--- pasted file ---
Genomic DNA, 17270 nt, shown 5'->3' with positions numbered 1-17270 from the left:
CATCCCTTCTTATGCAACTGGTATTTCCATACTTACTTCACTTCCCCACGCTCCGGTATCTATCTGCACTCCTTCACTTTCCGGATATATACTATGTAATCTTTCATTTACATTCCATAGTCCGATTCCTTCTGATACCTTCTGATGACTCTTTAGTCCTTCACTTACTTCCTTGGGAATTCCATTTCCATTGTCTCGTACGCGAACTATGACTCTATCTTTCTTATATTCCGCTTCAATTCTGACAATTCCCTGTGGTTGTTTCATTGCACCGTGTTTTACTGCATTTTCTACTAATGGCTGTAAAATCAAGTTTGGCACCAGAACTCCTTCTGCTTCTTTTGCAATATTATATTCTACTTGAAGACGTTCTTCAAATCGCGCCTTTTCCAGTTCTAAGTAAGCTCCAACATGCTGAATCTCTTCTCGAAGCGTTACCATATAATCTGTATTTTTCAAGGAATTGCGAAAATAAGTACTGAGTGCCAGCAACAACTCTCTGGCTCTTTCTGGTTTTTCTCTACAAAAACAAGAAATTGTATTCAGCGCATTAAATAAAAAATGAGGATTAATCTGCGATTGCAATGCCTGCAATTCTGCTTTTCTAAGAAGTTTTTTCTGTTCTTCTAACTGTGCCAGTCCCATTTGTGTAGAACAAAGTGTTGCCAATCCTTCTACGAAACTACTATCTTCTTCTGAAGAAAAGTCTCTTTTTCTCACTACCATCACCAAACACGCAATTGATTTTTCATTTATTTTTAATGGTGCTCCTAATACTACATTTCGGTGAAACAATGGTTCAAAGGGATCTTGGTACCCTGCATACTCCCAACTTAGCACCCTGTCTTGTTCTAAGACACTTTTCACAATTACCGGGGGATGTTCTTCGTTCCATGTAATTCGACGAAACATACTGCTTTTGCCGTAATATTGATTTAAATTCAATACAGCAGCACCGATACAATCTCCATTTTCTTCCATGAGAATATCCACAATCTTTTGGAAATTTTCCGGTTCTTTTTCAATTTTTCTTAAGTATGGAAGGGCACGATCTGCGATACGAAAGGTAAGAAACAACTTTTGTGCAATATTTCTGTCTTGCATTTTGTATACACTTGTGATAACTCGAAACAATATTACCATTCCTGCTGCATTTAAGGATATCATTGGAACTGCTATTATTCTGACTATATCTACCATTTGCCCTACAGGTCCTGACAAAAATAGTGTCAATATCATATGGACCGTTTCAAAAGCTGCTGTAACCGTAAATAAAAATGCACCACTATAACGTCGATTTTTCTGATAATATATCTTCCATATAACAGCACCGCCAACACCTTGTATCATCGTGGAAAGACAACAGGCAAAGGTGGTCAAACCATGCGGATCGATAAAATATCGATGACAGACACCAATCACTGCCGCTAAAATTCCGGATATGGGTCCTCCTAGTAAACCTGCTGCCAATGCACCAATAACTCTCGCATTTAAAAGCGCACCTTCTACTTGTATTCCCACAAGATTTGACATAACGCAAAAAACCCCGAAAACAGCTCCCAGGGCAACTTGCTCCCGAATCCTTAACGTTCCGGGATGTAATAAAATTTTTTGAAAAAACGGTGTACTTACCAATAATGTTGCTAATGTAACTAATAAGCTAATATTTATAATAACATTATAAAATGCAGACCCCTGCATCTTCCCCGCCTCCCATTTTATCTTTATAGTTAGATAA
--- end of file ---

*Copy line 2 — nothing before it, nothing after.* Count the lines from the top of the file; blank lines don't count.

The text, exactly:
CATCCCTTCTTATGCAACTGGTATTTCCATACTTACTTCACTTCCCCACGCTCCGGTATCTATCTGCACTCCTTCACTTTCCGGATATATACTATGTAATCTTTCATTTACATTCCATAGTCCGATTCCTTCTGATACCTTCTGATGACTCTTTAGTCCTTCACTTACTTCCTTGGGAATTCCATTTCCATTGTCTCGTACGCGAACTATGACTCTATCTTTCTTATATTCCGCTTCAATTCTGACAATTCCCTGTGGTTGTTTCATTGCACCGTGTTTTACTGCATTTTCTACTAATGGCTGTAAAATCAAGTTTGGCACCAGAACTCCTTCTGCTTCTTTTGCAATATTATATTCTACTTGAAGACGTTCTTCAAATCGCGCCTTTTCCAGTTCTAAGTAAGCTCCAACATGCTGAATCTCTTCTCGAAGCGTTACCATATAATCTGTATTTTTCAAGGAATTGCGAAAATAAGTACTGAGTGCCAGCAACAACTCTCTGGCTCTTTCTGGTTTTTCTCTACAAAAACAAGAAATTGTATTCAGCGCATTAAATAAAAAATGAGGATTAATCTGCGATTGCAATGCCTGCAATTCTGCTTTTCTAAGAAGTTTTTTCTGTTCTTCTAACTGTGCCAGTCCCATTTGTGTAGAACAAAGTGTTGCCAATCCTTCTACGAAACTACTATCTTCTTCTGAAGAAAAGTCTCTTTTTCTCACTACCATCACCAAACACGCAATTGATTTTTCATTTATTTTTAATGGTGCTCCTAATACTACATTTCGGTGAAACAATGGTTCAAAGGGATCTTGGTACCCTGCATACTCCCAACTTAGCACCCTGTCTTGTTCTAAGACACTTTTCACAATTACCGGGGGATGTTCTTCGTTCCATGTAATTCGACGAAACATACTGCTTTTGCCGTAATATTGATTTAAATTCAATACAGCAGCACCGATACAATCTCCATTTTCTTCCATGAGAATATCCACAATCTTTTGGAAATTTTCCGGTTCTTTTTCAATTTTTCTTAAGTATGGAAGGGCACGATCTGCGATACGAAAGGTAAGAAACAACTTTTGTGCAATATTTCTGTCTTGCATTTTGTATACACTTGTGATAACTCGAAACAATATTACCATTCCTGCTGCATTTAAGGATATCATTGGAACTGCTATTATTCTGACTATATCTACCATTTGCCCTACAGGTCCTGACAAAAATAGTGTCAATATCATATGGACCGTTTCAAAAGCTGCTGTAACCGTAAATAAAAATGCACCACTATAACGTCGATTTTTCTGATAATATATCTTCCATATAACAGCACCGCCAACACCTTGTATCATCGTGGAAAGACAACAGGCAAAGGTGGTCAAACCATGCGGATCGATAAAATATCGATGACAGACACCAATCACTGCCGCTAAAATTCCGGATATGGGTCCTCCTAGTAAACCTGCTGCCAATGCACCAATAACTCTCGCATTTAAAAGCGCACCTTCTACTTGTATTCCCACAAGATTTGACATAACGCAAAAAACCCCGAAAACAGCTCCCAGGGCAACTTGCTCCCGAATCCTTAACGTTCCGGGATGTAATAAAATTTTTTGAAAAAACGGTGTACTTACCAATAATGTTGCTAATGTAACTAATAAGCTAATATTTATAATAACATTATAAAATGCAGACCCCTGCATCTTCCCCGCCTCCCATTTTATCTTTATAGTTAGATAA